23 October 2009 Tap Water Gives Catholic Student Herpes
Last night, the local news ticker noted that Catholic University in Washington, D.C. is constructing the largest solar panel capability in the district. A short while later, I ran into three friends from Catholic whom had heard the news. None were enthused.
“Yeah, I heard,” said the Floridian, “and there’s a ton of shit the school should be spending money on before they do the solar thing.”
“…like the nasty-ass water that comes out of the faucets,” replied the Floridian.” I laughed, but his classmates looked grim.
“That’s no joke, man,” said the weightlifter. “I started out drinking the water just normal…out of the tap, and my mouth filled up with canker sores.”
“Oh yeah,” he continued. “It wasn’t until I got one of those Brita filters that my mouth cleared up and the sores went away.”
While I didn’t pursue the subject any further with the students, I couldn’t help but ponder Catholic’s decision. On the one hand, one could argue that solarizing the university benefits the whole of humanity by reducing its facilities’ emission of pollutants (its “carbon footprint”?). But on the other hand, either making the necessary improvements to the university’s water supply or purchasing enough Brita filters for students affected by the water supply’s shortcomings promotes the student body’s well-being. This, in turn, could have several affects that also benefit the whole of humanity. For example, reducing (or even, eliminating) the risk of water-borne maladies augments the individual and collective academic potential of Catholic’s student body. That is, my friend’s mouthful of herpes was a districting discomfort that bred a fearful preoccupation that it seems reasonable to assume could be distracting. If reading Goethe weren’t already a hurdle for the average American attention span, reading Goethe thirsty with a fresh corrosive virus feasting on your gums and inner-cheek seems likely to be even more-so.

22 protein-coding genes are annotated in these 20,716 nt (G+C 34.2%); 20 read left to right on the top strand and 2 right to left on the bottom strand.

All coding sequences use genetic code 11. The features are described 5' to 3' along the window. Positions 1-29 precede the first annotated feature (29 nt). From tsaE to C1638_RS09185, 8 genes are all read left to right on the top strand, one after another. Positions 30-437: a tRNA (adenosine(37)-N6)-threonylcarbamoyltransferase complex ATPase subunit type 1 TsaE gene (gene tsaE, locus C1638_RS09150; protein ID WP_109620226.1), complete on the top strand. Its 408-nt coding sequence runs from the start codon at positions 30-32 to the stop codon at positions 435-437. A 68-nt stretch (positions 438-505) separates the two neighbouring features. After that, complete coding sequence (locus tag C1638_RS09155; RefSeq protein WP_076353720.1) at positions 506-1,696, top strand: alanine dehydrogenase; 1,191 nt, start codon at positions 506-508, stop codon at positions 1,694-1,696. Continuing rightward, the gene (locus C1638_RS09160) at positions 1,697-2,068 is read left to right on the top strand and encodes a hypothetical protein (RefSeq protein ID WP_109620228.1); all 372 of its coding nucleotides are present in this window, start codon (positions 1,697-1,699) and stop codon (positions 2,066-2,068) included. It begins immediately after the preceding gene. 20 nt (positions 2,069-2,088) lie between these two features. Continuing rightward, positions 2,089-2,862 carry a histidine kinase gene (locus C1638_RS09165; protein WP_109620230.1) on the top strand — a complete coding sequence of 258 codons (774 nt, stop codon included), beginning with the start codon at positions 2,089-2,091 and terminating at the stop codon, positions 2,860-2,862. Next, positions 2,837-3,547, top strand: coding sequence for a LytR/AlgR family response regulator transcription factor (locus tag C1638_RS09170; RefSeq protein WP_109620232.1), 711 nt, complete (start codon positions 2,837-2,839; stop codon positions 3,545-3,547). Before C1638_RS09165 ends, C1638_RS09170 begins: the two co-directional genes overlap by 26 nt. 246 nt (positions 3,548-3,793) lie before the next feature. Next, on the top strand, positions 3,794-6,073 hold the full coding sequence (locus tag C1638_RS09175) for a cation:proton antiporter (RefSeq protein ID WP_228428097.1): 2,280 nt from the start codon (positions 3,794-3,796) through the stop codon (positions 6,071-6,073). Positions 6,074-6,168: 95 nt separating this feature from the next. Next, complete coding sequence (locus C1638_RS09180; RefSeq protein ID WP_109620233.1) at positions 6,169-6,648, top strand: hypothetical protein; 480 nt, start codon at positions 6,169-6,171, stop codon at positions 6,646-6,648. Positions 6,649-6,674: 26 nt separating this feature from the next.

The point here is that it benefits a society to optimize the conditions for its students to absorb and engage with their respective coursewares. This can be especially true at the university level where many students develop the foundational knowledge and skills they need to assimilate into the employment world, where they are (ostensibly) charged with producing, maintaining, or improving something. Since Catholic University’s most-important function is outputting competent, moral alumni contributors to society (read: to the whole of humanity), should the university improve its tap water before building its solar energy supply? Which is the moral choice here?